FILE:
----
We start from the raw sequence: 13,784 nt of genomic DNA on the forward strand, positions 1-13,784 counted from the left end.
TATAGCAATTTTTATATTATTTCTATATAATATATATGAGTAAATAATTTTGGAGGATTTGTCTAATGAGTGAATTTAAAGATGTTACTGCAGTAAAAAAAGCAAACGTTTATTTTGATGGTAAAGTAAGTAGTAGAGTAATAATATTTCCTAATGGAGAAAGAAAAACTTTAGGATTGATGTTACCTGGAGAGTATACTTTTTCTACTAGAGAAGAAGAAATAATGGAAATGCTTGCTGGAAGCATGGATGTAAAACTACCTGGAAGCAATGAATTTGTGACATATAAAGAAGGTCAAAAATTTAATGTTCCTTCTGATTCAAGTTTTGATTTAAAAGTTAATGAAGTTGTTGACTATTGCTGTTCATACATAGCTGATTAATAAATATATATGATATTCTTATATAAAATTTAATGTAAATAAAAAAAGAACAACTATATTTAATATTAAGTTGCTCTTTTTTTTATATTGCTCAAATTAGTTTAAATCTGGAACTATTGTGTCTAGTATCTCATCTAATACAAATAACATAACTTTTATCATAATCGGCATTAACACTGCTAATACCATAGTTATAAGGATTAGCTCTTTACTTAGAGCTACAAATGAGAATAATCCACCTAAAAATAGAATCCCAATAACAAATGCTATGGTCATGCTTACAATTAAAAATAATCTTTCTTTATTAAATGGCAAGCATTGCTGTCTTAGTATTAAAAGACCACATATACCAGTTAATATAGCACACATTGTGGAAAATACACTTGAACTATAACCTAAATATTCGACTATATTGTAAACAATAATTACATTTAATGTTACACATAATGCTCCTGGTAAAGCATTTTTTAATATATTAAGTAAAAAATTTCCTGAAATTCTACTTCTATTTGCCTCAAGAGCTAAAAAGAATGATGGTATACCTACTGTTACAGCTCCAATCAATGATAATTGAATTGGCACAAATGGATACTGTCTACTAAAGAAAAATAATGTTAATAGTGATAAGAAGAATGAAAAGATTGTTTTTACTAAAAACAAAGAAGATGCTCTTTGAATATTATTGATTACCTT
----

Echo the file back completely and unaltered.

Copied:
We start from the raw sequence: 13,784 nt of genomic DNA on the forward strand, positions 1-13,784 counted from the left end.
TATAGCAATTTTTATATTATTTCTATATAATATATATGAGTAAATAATTTTGGAGGATTTGTCTAATGAGTGAATTTAAAGATGTTACTGCAGTAAAAAAAGCAAACGTTTATTTTGATGGTAAAGTAAGTAGTAGAGTAATAATATTTCCTAATGGAGAAAGAAAAACTTTAGGATTGATGTTACCTGGAGAGTATACTTTTTCTACTAGAGAAGAAGAAATAATGGAAATGCTTGCTGGAAGCATGGATGTAAAACTACCTGGAAGCAATGAATTTGTGACATATAAAGAAGGTCAAAAATTTAATGTTCCTTCTGATTCAAGTTTTGATTTAAAAGTTAATGAAGTTGTTGACTATTGCTGTTCATACATAGCTGATTAATAAATATATATGATATTCTTATATAAAATTTAATGTAAATAAAAAAAGAACAACTATATTTAATATTAAGTTGCTCTTTTTTTTATATTGCTCAAATTAGTTTAAATCTGGAACTATTGTGTCTAGTATCTCATCTAATACAAATAACATAACTTTTATCATAATCGGCATTAACACTGCTAATACCATAGTTATAAGGATTAGCTCTTTACTTAGAGCTACAAATGAGAATAATCCACCTAAAAATAGAATCCCAATAACAAATGCTATGGTCATGCTTACAATTAAAAATAATCTTTCTTTATTAAATGGCAAGCATTGCTGTCTTAGTATTAAAAGACCACATATACCAGTTAATATAGCACACATTGTGGAAAATACACTTGAACTATAACCTAAATATTCGACTATATTGTAAACAATAATTACATTTAATGTTACACATAATGCTCCTGGTAAAGCATTTTTTAATATATTAAGTAAAAAATTTCCTGAAATTCTACTTCTATTTGCCTCAAGAGCTAAAAAGAATGATGGTATACCTACTGTTACAGCTCCAATCAATGATAATTGAATTGGCACAAATGGATACTGTCTACTAAAGAAAAATAATGTTAATAGTGATAAGAAGAATGAAAAGATTGTTTTTACTAAAAACAAAGAAGATGCTCTTTGAATATTATTGATTACCTT